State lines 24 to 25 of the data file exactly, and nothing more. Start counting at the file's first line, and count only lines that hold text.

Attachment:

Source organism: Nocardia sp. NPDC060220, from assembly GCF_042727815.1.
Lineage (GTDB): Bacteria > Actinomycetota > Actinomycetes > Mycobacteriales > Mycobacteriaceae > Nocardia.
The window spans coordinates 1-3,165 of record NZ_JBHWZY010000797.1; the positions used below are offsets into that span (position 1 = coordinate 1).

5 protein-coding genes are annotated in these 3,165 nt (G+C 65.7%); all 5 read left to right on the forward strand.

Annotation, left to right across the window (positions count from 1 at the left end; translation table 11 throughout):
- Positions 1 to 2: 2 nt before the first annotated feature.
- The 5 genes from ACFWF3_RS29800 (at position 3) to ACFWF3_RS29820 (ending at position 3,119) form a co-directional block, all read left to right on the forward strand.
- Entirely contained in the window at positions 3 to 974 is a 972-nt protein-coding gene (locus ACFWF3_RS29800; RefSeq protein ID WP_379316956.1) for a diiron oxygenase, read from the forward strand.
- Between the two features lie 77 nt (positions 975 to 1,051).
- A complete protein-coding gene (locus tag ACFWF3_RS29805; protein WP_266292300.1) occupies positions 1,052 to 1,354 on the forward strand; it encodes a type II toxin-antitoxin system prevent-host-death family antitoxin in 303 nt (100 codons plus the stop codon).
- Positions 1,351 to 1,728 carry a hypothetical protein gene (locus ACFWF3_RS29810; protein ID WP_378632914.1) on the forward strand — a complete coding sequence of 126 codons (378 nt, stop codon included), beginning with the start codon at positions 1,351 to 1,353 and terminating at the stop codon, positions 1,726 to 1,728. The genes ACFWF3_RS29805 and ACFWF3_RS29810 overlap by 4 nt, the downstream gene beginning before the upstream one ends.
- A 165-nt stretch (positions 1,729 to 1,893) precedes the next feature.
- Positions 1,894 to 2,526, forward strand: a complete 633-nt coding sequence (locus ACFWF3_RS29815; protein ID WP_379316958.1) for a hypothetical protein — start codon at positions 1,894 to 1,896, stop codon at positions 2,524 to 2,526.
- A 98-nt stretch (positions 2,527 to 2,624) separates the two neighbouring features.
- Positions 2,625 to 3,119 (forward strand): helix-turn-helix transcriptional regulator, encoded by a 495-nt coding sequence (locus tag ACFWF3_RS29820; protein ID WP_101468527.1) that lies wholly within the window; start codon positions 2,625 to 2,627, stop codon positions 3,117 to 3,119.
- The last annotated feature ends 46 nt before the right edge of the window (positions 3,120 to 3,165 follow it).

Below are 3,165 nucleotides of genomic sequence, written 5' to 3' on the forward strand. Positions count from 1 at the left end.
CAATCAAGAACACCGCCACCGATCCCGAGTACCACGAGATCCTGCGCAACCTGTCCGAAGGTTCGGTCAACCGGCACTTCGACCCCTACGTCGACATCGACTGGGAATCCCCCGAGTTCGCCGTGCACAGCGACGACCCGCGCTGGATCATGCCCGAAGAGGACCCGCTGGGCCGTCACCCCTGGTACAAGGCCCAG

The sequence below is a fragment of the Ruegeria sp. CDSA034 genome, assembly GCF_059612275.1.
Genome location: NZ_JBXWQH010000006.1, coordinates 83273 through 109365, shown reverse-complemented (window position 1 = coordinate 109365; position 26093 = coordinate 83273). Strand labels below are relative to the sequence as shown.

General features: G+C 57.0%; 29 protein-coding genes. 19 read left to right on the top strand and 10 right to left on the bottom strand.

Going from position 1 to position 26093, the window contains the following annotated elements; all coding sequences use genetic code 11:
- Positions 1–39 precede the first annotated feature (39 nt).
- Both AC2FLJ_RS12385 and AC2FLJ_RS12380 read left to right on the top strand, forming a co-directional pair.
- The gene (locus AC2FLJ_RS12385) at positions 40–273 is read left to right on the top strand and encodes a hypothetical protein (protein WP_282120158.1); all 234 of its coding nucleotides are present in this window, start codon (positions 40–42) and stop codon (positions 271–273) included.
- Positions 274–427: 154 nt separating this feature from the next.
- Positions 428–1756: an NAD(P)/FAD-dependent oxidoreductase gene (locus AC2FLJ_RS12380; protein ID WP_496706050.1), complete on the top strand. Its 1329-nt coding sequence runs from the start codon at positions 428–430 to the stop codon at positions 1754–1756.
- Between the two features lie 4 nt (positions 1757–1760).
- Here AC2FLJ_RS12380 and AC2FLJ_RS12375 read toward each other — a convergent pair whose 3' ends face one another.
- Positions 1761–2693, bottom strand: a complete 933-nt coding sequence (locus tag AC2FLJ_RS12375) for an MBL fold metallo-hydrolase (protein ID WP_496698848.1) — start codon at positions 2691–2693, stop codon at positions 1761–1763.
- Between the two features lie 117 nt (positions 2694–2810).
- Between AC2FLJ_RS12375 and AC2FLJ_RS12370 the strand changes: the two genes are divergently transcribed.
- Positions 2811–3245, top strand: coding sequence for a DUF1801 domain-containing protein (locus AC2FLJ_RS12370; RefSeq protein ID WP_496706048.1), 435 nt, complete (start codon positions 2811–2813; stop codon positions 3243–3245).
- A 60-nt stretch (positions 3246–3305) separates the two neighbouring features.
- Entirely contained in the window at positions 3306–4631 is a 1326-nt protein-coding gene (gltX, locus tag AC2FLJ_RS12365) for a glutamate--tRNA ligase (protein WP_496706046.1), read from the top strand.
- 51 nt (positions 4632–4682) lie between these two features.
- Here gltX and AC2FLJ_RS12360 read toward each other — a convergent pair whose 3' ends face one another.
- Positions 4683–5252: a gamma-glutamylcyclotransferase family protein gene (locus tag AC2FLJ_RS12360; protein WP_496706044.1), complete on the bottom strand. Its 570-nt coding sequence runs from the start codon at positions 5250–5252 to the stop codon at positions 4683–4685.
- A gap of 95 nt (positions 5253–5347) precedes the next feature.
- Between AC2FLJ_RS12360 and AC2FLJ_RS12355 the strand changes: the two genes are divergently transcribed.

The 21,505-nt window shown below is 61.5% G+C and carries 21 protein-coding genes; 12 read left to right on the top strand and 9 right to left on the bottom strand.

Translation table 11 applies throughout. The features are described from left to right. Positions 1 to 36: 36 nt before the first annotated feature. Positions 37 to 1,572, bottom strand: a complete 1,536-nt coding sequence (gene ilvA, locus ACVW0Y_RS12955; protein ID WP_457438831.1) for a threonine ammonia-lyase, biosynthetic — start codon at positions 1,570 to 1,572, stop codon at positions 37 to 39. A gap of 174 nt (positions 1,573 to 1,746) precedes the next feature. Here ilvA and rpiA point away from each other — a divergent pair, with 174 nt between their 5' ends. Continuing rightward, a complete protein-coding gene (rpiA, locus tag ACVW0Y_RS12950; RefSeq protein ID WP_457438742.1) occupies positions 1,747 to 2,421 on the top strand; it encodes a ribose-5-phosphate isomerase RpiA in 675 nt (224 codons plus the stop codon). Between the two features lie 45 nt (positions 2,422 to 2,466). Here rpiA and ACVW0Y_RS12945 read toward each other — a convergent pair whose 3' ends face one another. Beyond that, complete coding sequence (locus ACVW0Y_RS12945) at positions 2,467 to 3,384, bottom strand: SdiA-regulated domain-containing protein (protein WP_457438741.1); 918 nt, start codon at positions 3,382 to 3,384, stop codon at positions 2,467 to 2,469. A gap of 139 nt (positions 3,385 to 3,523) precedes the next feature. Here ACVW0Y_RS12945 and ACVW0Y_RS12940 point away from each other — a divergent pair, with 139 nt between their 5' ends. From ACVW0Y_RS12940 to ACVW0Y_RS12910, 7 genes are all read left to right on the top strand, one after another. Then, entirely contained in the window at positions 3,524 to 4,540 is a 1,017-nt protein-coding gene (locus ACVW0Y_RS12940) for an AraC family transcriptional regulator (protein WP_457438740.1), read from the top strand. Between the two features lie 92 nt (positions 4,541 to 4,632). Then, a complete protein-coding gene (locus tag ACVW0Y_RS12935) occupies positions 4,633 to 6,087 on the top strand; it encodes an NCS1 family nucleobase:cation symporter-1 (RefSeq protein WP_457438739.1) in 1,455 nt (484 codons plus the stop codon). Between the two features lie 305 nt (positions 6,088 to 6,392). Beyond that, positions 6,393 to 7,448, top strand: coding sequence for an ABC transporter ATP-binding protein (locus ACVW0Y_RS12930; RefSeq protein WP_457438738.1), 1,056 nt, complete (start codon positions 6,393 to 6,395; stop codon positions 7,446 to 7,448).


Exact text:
- Both AC2FLJ_RS12385 and AC2FLJ_RS12380 read left to right on the top strand, forming a co-directional pair.
- The gene (locus AC2FLJ_RS12385) at positions 40–273 is read left to right on the top strand and encodes a hypothetical protein (protein WP_282120158.1); all 234 of its coding nucleotides are present in this window, start codon (positions 40–42) and stop codon (positions 271–273) included.